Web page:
Podium CEO Eric Rea thinks local merchants have been largely ignored, but if he has his way they'll be modernized with seamless messaging and payments.
The company is focused on enabling small businesses ranging from tire shops to car dealers to dentists message customers and process payments seamlessly. We caught up with Rea to talk about the company's strategy, product lineup and impact on small businesses.
Podium has a starter edition with free options and then payment plans that meld messaging, transactions and now hardware via a card reader. Podium has offerings for single location businesses and ones with multiple locations across industries.
Why small businesses? "We're serving a massively underserved market which is local SMB. This is anything from a tire shop to a dentist to a car dealership to a plumber," said Rea. "This is a market that needed to be served better." Rea also has a personal reason for focusing on these local businesses: His family owned one in Canada. Through working at his dad's tire shop and then going into computer science, Rea started to see the possibilities. "It was a mom-and-pop shop I guess, but it was a tire shop doing about $3.5 million in gross revenue," said Rea. "This is a real business so why isn't there something for it."
The opportunity. Rea said small businesses are underserved and in need of technology help since "consumers expect a lot more from these businesses now."
Podium's suite of communication tools for SMBs
Why aren't technology companies focusing on local SMBs? Rea said traditionally the market is very fragmented and it's been hard to acquire customers. Owners are busy and are likely helping customers all day so there's not a lot of proactive thought about technology. What's changing, however, is that some of these SMBs are being passed on to a younger generation that is putting an emphasis on technology. "These businesses realize that they need to change the way they are interacting with customers," said Rea.
COVID-19 accelerated digital transformation for SMBs too. Rea said many SMBs closed the first few months of the pandemic, but then went digital quickly. Podium's business boomed starting in June 2020. "Everybody realized that the world continues to spin, and they need to change the way they operate," said Rea. "We can't expect our customers to drive to a store and swipe their credit card. We can't expect our customers to only rely on landline telephone to communicate."
The vision. "Our vision is to power 100% of the communication for local businesses and 100% of their transactions and make those modern experiences for the consumer and business," said Rea. In practice, that vision means easy conversion from a text message to a payment. It also means consumers can use whatever channel is most convenient for them.
An integrated approach to customer messaging for SMBs.
How did Podium get into payments? Rea said the company noticed trends in the interactions among its 100,000 customers and a big issue was payments. "About 30% of the conversations had something to do with the transaction or a payment," said Rea, who said some SMBs were sending invoices via mail or using the phone to compete credit card transactions. "There was an opportunity for us to make it easier for the consumer to pay and then also get a figure out a way to get these merchants paid faster," he said.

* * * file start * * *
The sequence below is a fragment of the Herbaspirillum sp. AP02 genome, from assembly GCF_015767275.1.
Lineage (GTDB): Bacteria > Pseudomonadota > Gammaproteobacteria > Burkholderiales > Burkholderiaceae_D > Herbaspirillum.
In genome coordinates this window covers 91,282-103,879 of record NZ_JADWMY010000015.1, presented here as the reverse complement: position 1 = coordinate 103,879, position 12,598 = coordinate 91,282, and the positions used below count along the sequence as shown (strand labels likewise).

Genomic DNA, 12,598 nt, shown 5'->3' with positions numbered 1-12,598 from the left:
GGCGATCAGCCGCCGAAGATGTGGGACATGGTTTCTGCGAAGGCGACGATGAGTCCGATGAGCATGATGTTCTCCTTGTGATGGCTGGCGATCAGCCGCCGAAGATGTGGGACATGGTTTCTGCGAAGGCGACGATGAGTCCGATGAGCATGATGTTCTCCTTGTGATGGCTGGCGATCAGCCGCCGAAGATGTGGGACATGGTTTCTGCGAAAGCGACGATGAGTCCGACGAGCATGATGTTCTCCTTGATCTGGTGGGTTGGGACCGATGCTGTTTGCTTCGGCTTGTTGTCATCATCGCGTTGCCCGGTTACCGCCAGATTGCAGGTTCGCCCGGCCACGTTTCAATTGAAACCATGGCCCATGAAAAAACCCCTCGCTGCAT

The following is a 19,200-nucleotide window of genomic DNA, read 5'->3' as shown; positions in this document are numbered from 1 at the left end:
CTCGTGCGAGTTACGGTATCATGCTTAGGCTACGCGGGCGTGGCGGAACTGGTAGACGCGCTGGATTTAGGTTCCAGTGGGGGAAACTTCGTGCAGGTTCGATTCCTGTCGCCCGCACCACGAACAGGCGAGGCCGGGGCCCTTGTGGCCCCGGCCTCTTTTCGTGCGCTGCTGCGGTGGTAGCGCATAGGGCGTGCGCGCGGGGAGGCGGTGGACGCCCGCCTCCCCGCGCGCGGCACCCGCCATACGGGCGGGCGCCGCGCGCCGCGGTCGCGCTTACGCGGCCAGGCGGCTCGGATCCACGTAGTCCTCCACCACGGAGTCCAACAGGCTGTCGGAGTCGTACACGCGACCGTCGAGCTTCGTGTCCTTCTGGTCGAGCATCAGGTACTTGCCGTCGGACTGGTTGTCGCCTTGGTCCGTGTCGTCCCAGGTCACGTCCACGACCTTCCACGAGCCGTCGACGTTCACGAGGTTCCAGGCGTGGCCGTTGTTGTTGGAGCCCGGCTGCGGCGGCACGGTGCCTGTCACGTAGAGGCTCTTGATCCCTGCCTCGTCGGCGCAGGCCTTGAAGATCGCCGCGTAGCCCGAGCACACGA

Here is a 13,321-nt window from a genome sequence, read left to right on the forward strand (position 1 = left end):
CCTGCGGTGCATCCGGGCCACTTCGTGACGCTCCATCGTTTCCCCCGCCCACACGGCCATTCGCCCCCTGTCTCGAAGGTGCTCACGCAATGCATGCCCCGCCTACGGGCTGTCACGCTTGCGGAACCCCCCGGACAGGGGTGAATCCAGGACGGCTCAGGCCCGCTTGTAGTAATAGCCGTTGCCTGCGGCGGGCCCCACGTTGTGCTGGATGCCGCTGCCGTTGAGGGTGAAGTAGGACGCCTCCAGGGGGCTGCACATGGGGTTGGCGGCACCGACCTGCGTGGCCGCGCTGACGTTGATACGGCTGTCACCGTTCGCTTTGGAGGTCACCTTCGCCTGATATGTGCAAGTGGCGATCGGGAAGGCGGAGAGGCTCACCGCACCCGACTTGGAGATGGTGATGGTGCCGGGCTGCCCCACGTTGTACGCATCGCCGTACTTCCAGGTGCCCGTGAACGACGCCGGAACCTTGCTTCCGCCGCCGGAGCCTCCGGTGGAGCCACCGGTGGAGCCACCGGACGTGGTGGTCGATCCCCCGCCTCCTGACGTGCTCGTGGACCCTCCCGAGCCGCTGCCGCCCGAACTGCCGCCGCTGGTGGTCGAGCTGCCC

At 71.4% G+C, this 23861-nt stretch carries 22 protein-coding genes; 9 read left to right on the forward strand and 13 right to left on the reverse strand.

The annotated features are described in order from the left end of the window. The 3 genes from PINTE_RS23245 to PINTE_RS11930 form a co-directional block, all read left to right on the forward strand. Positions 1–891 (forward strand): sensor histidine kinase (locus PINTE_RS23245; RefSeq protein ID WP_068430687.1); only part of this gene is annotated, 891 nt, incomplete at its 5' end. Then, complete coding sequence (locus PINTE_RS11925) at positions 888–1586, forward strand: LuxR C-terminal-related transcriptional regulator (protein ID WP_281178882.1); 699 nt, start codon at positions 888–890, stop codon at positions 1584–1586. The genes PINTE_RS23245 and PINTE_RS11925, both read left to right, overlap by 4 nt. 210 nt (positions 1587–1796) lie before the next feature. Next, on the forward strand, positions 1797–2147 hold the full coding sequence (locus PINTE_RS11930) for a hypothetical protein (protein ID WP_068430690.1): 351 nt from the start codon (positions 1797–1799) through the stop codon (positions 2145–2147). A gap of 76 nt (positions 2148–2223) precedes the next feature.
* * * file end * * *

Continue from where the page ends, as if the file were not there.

Payments via text.
Expanding into hardware with a card reader. Podium launched a card reader that was its first move into hardware. The plan is to give SMBs a complete messaging and payments stack. "Our customers now have people going into their stores and we need to tie every payment together with our platform," said Rea. Rea added that building a hardware product was a new foray, but Podium saw an opportunity to simplify payments. The attach rate for Podium's card reader has been strong because previous point of sale systems and card readers weren't integrated with other parts of the business. "Every time somebody swipes their card there are so many other things you can do as a business with promotions, invitations and reviews," said Rea.
Podium's first foray into hardware.
Point of sale competition. Rea acknowledges that the payment industry is crowded and there are a lot of players. However, Podium is betting that combining its software and hardware can entice SMBs looking to replace an outdated tech stack. "We were surprised how few of our customers are using a modern point of sale product," said Rea.
Balancing profits and value for customers. Rea said local merchants are often paying higher rates for things like credit card processing and e-commerce transactions. "They're just not getting a fair shake and they're paying too much," said Rea. Podium's plan is to use its software business to offer really competitive rates on credit card processing. "We don't have to charge these high rates to our customers," said Rea. Ultimately, Rea expects Podium's revenue to be evenly split between software and payments.
The importance of APIs and integration. Podium integrates with 180 SMB providers, said Rea. He said many common SMB systems don't have APIs, but Podium has worked to integrate to reduce friction for customers.
Podium's roadmap. Rea said the focus for Podium is using communication as a base to move into financial technology. The goal will be to ultimately "give our customers access to their revenue quicker through a Podium bank account." "You should have access to those funds right away," said Rea.